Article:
Viewers' guide to UFC 139
"This is, without a doubt, the biggest fight in UFC history."
That was then. Company president/barker Dana White spoke those words around 10,000 times during the months of hype for last Saturday night's heavyweight championship bout that, all by its lonesome, encompassed the hour-long UFC on Fox telecast, the fight promotion's debut on network television.
This is now. Just like last weekend and the one before that and the one before that, the UFC has another evening of goosebumps it would like to interest you in. But this time the selling point is not a title bout/TV milestone (last week) or an international event on basic cable (two weeks ago) or even a confirmed No. 1 contender eliminator (three weeks ago).
With the exhausting mixed martial arts schedule of the past month, you could imagine Dana having a hard time selling the $54.95 pay-per-view telecast of UFC 139 to anyone but close relatives. (And considering how sadly uncivil the poor guy's own mother has been to him of late, maybe even those sales wouldn't be a shoo-in.) Luckily for White, Saturday's event in San Jose, Calif. (9 p.m. ET, PPV), has three robust marketing touchpoints: Mauricio "Shogun" Rua, Dan "Hendo" Henderson and a meeting between two fighters whose parallel paths have nearly but not quite intersected through all the years they've both been stalwarts of their sport.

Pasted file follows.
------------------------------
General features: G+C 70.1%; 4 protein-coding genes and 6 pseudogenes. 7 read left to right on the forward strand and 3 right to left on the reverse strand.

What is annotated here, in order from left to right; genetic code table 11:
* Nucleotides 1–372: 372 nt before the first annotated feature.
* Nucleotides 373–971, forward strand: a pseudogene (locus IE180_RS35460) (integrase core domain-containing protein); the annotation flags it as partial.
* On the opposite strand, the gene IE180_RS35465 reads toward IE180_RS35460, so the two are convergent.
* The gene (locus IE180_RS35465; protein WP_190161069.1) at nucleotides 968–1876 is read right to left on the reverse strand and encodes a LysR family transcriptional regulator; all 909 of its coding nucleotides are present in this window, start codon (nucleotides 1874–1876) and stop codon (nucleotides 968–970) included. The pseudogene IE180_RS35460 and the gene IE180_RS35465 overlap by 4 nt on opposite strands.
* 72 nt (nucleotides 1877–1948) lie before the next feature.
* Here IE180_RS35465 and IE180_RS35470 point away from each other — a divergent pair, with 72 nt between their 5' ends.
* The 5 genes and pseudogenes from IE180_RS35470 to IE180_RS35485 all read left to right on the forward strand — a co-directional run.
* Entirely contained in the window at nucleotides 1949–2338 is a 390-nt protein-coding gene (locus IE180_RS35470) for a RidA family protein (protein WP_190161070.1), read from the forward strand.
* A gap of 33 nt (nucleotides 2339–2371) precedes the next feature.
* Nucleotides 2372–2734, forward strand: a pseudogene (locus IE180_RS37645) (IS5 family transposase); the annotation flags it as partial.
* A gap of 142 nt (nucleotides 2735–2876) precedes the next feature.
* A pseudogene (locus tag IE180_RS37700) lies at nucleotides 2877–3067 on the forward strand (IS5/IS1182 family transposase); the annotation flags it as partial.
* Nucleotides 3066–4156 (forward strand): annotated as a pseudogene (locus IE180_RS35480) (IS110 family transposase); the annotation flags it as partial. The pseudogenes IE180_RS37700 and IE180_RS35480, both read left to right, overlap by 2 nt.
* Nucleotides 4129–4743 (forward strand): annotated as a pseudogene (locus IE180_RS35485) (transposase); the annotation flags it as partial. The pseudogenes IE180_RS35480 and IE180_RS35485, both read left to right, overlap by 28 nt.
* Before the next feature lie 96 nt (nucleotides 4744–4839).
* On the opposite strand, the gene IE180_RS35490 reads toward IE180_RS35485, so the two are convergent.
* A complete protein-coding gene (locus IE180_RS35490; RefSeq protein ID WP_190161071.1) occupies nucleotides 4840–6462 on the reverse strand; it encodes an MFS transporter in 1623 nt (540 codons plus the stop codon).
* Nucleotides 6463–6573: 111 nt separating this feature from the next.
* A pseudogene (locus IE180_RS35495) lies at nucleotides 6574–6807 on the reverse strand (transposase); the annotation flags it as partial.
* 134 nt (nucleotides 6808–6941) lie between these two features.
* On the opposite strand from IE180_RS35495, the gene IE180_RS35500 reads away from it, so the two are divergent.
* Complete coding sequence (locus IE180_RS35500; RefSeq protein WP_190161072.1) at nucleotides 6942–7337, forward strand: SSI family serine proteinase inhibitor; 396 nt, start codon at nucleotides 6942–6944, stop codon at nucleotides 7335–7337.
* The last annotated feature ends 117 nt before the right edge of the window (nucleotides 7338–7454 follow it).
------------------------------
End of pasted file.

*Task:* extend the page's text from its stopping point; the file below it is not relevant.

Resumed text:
Rua (20-5) is a former UFC light heavyweight champion. He held the belt for less than a year, though, seizing it with an emphatic knockout of Lyoto Machida in his second shot at "The Dragon" in May 2010, then losing it no less emphatically to Jon Jones via TKO 10 months later. Before that, he was with the Pride Fighting Championships, most notably capturing the 2005 Middleweight Grand Prix championship. He knocked out Ricardo Arona in the title bout, after getting there with an impressive trio of wins over Alistair Overeem (TKO), Antonio Rogerio Nogueira (decision) and Quinton "Rampage" Jackson (TKO). Shogun is just 29, but it seems as though he's been around forever.
And now "Hendo" is returning to the fight organization for which he first competed way back in '98 at UFC 17, when he beat two opponents in one night -- yes, it was the old days -- to win a middleweight tournament. In between the early UFC and his Strikeforce reign, Dan fought for many years in Japan, mostly for Pride. When the organization was bought by the UFC's parent company and disbanded, Henderson was simultaneously the champion in both the welterweight (185-pound) and middleweight (205-pound) divisions.
When Hendo and Shogun finally clash, we might end up with an impact similar to last weekend's. I'm not drawing a comparison to the influence of Velasquez vs. Dos Santos in the big-picture sense -- pundits and fans still are abuzz about what that title fight telecast, which peaked at an MMA-record 8.802 million viewers, means for the sport's mainstream incursion in the long term.
No, I am using the word
Think something is about to give?
"I guess I can get knocked out just like anybody else," said Henderson said during a UFC 139 conference call with MMA media on Wednesday. "I've been lucky not to get hit on the button in my fights. Good luck to him on that one."